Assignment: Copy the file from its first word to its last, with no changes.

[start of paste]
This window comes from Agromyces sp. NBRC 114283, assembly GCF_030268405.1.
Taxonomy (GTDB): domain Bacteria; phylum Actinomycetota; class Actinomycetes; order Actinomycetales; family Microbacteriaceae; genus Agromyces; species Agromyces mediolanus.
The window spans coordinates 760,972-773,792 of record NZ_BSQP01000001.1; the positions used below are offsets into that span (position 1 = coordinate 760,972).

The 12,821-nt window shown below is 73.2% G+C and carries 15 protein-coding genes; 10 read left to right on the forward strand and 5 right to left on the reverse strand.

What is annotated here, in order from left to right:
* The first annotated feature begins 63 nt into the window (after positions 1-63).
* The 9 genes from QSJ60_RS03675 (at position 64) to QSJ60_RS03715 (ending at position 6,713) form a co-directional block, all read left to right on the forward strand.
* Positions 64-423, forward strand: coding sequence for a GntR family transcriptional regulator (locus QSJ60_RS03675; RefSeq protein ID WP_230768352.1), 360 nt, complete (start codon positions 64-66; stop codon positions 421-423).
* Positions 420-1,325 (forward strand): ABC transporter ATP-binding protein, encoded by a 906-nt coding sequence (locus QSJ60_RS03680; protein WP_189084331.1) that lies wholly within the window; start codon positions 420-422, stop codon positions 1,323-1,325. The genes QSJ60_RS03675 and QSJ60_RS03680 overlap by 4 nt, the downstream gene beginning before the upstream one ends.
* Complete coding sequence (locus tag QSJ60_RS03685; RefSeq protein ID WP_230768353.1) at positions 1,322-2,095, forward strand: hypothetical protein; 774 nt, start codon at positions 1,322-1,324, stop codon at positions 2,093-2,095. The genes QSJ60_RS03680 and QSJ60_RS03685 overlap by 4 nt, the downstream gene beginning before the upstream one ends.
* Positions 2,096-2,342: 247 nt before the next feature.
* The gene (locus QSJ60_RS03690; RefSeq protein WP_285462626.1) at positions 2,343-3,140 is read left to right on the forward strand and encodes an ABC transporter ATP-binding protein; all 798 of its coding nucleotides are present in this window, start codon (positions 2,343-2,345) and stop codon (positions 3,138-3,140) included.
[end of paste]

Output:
This window comes from Agromyces sp. NBRC 114283, assembly GCF_030268405.1.
Taxonomy (GTDB): domain Bacteria; phylum Actinomycetota; class Actinomycetes; order Actinomycetales; family Microbacteriaceae; genus Agromyces; species Agromyces mediolanus.
The window spans coordinates 760,972-773,792 of record NZ_BSQP01000001.1; the positions used below are offsets into that span (position 1 = coordinate 760,972).

The 12,821-nt window shown below is 73.2% G+C and carries 15 protein-coding genes; 10 read left to right on the forward strand and 5 right to left on the reverse strand.

What is annotated here, in order from left to right:
* The first annotated feature begins 63 nt into the window (after positions 1-63).
* The 9 genes from QSJ60_RS03675 (at position 64) to QSJ60_RS03715 (ending at position 6,713) form a co-directional block, all read left to right on the forward strand.
* Positions 64-423, forward strand: coding sequence for a GntR family transcriptional regulator (locus QSJ60_RS03675; RefSeq protein ID WP_230768352.1), 360 nt, complete (start codon positions 64-66; stop codon positions 421-423).
* Positions 420-1,325 (forward strand): ABC transporter ATP-binding protein, encoded by a 906-nt coding sequence (locus QSJ60_RS03680; protein WP_189084331.1) that lies wholly within the window; start codon positions 420-422, stop codon positions 1,323-1,325. The genes QSJ60_RS03675 and QSJ60_RS03680 overlap by 4 nt, the downstream gene beginning before the upstream one ends.
* Complete coding sequence (locus tag QSJ60_RS03685; RefSeq protein ID WP_230768353.1) at positions 1,322-2,095, forward strand: hypothetical protein; 774 nt, start codon at positions 1,322-1,324, stop codon at positions 2,093-2,095. The genes QSJ60_RS03680 and QSJ60_RS03685 overlap by 4 nt, the downstream gene beginning before the upstream one ends.
* Positions 2,096-2,342: 247 nt before the next feature.
* The gene (locus QSJ60_RS03690; RefSeq protein WP_285462626.1) at positions 2,343-3,140 is read left to right on the forward strand and encodes an ABC transporter ATP-binding protein; all 798 of its coding nucleotides are present in this window, start codon (positions 2,343-2,345) and stop codon (positions 3,138-3,140) included.